All eyes on me – being a woman with a disability in politics in Cameroon

When Odette Juimo contested the municipal elections of Cameroon’s capital, Yaoundé, in 2020, she made history. As a blind woman entering the realms of politics at the local level, she re-wrote the rules of political participation for people with disability.

When Odette Juimo contested in the municipal elections of Cameroon’s capital, Yaoundé in 2020, she made history. As a blind woman entering the realms of politics at the local level, she re-wrote the rules of political participation for people with disability.

My country, Cameroon, has historically had very few people with disabilities, particularly women, in decision-making positions. Like many other countries, there are multiple barriers to our meaningful participation in politics. Stigma, discrimination, marginalisation, and lack of finances are major challenges. In Cameroon, there are strong cultural norms and beliefs that can lead to people with disabilities not being considered as active citizens, or as having agency. We are often seen instead as victims or as only passive beneficiaries of charity.

In my personal political journey, I have had to overcome myriad systemic challenges to achieve success. I was motivated to enter politics to make the voices of people with disabilities heard because they are under-represented in political parties and absent from decision-making bodies. In my first attempt at Cameroon’s municipal council elections, my application was rejected. There was a prejudice that as a blind person, how could I read administrative documents because I don’t have ‘eyes’? People also tried to discourage me from going out into the community as they said I would not be properly supported to move around. I was hugely disappointed, but I did not give up.

I refined my strategy for the next elections, recruited loyal supporters and persevered. I was also supported by Sightsavers’ Citizenship and Political Participation programme, which works in Cameroon and Senegal to address the lack of representation and participation of people with disabilities in political life. The project empowers people with disabilities to take part in local governance and leadership roles. In my case, it supported me with training, funds for my campaign, and networking with other women leaders and politicians. This was vital because women with disabilities often face multiple layers of discrimination, due to social and patriarchal norms that restrict our access to public spheres.

I fought hard for my place and was finally accepted in the list of candidates of my political party for the municipal elections. We won! Now I continue to work very hard for the Council, as all eyes are on me to see if I can succeed. Society thinks that people with disabilities, especially blind people, can't do anything. I want to show what we are capable of.

When governance systems are not inclusive, such as when people with disabilities are excluded from participating in elections or their participation in the vote is limited, it further exacerbates the problems we face. For example, governments may create public infrastructure that is not accessible to people with disabilities. In my own region, I have noticed that when we build public buildings, despite the presence of accessibility regulations, we don't always consider people with disabilities who may have difficulty walking or using steps.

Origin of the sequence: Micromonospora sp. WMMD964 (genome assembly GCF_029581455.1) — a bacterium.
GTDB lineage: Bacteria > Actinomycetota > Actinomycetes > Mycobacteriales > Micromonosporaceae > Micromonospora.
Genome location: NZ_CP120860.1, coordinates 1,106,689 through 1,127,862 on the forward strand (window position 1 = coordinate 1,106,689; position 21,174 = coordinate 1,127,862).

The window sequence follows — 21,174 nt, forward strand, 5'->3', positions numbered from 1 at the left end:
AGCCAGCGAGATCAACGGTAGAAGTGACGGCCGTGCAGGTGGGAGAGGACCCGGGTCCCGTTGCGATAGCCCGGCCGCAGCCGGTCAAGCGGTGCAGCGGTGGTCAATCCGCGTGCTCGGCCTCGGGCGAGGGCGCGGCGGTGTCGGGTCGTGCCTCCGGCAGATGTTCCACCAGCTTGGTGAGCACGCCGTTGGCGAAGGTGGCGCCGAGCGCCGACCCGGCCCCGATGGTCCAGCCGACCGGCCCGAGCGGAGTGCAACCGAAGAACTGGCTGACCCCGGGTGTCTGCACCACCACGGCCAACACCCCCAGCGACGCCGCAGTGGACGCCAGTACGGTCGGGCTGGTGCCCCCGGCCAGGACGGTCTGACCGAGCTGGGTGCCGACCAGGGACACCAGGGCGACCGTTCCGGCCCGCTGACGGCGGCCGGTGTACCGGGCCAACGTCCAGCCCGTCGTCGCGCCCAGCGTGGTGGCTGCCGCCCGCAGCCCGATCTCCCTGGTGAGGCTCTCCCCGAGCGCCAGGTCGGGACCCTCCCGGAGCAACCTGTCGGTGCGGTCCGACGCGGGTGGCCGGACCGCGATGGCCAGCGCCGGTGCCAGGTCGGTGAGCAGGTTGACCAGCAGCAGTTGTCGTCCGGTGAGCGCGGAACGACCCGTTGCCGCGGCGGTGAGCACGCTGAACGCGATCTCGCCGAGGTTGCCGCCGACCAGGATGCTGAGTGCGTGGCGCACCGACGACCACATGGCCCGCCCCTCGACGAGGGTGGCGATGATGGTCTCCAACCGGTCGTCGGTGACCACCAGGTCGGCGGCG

This is why it has been so great to see the impact of Sightsavers and their local partners’ project in Cameroon. When it began in 2017, there were very few people with disabilities in decision-making positions. The project focused on making voting accessible by working with ELECAM (the electoral organising body in Cameroon) on improving the accessibility of the electoral process, supporting people to have the documents they need to register to vote, changing attitudes, and supporting people with disabilities to run for office.

It has also encouraged more dialogue between decision-making bodies and organisations of people with disabilities. Today, throughout the country, 204 people with disabilities are either elected local councillors, parliamentarians, senators or official representatives in local working groups, including myself. The number of people with disabilities registered to vote has also risen from 8,000 in 2011 to 40,000 in 2022.

For myself and my community, fighting for a seat at the table is certainly exhausting but is made better by allies who believe in us. Although colleagues are delighted with our performance, a tiny minority in the Council seems to remain on the fence. Although the road to equal political rights and social recognition is long, it is always a pleasure for me to work for the advancement of the cause of people with disabilities in Cameroon.

Odette JUIMO is President of the Network of Associations of Women with Disabilities of Cameroon (RAFHCAM), President of the National Solidarity of Blind Women and Friends of Cameroon (SONAFAAC), Municipal Councilor at the City Hall of Yaoundé II, Former member of the board of the World Blind Union (WBU), former vice-president of the African Blind Union (UAFA), former president of the Women's Committee of the African Blind Union, former president of the women's committee sub-region Central Africa.